Blacks in America’s Formative Wars: Racism from Without and Within

The Spanish-American War

Following the Civil War, the lot of the average African-American did not show great improvement from slavery.  Blacks were finally free, but they were denied fundamental human rights by Jim Crow laws and separated from society through segregation laws which gained legitimacy by Plessy v Ferguson.11  Two years after that decision, war broke out between America and Spain.  According to Dr. Fletcher, many African-Americans volunteered for service in order to “regain some of their recently lost rights.”12  Few Black volunteers were given a chance to demonstrate their unwavering loyalty.  The war ended before volunteers were ready for service.  African-American volunteers faced racism so intense that Spanish gunfire might have seemed anticlimactic.  The commander of some Black troops tried to get rid of the company’s Black officers.13  He believed that Blacks did not have the traits necessary lead, despite the fact that Black soldiers had proven naysayers wrong over and over again with skill and bravery on the battlefield.  Continued segregation in these units fomented racist violence.  The racial condescension of the officers led many soldiers to believe that they could get away with assaulting Black troops, which happened with alarming frequency.14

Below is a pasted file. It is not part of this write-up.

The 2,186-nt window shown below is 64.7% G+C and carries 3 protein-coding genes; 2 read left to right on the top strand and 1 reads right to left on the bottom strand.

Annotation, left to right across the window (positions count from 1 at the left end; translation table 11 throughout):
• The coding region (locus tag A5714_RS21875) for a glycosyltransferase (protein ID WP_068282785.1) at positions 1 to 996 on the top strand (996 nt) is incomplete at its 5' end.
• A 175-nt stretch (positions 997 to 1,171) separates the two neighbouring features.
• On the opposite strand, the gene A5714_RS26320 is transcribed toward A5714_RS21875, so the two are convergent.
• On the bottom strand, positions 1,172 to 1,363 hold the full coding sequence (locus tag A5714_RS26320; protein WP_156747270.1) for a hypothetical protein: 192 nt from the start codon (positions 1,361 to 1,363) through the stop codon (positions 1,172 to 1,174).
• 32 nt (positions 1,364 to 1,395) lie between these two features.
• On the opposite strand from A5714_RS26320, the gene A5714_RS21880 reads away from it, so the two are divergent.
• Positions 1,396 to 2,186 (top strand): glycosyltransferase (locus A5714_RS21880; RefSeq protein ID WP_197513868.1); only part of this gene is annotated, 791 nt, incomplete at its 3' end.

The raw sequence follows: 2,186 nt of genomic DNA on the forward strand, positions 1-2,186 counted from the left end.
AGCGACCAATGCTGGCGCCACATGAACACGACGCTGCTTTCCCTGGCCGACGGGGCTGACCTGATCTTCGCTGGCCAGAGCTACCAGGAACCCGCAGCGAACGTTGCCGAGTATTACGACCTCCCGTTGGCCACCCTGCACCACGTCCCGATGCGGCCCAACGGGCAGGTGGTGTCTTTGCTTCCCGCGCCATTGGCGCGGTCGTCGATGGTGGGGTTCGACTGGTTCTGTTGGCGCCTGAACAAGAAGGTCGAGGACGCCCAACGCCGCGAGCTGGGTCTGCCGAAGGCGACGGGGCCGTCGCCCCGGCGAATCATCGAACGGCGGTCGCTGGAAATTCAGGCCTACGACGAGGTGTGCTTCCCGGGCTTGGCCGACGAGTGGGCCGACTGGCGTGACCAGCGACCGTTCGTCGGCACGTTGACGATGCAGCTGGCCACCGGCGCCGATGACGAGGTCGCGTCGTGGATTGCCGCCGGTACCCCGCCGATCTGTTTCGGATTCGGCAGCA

Some Black Americans did see duty in the war.  These were members of the 10th Cavalry, the famous “Buffalo Soldiers” who had policed the American West.  They saw action in the Battle of San Juan Hill, the war’s most famous land battle.  During the hail of Spanish bullets, they became entangled with Theodore Roosevelt’s Rough Riders.  Although Roosevelt claimed the laurels of the American victory, Black soldiers advanced up the hill alongside him, including Sergeant George Berry, who picked up a fallen American flag and carried both the regimental standard and Old Glory to the summit.  Roosevelt later said that the 10th Cavalrymen were “brave men worthy of respect” and “I don’t think any Rough Rider will ever forget the tie that binds us to the 10th Cavalry.”15


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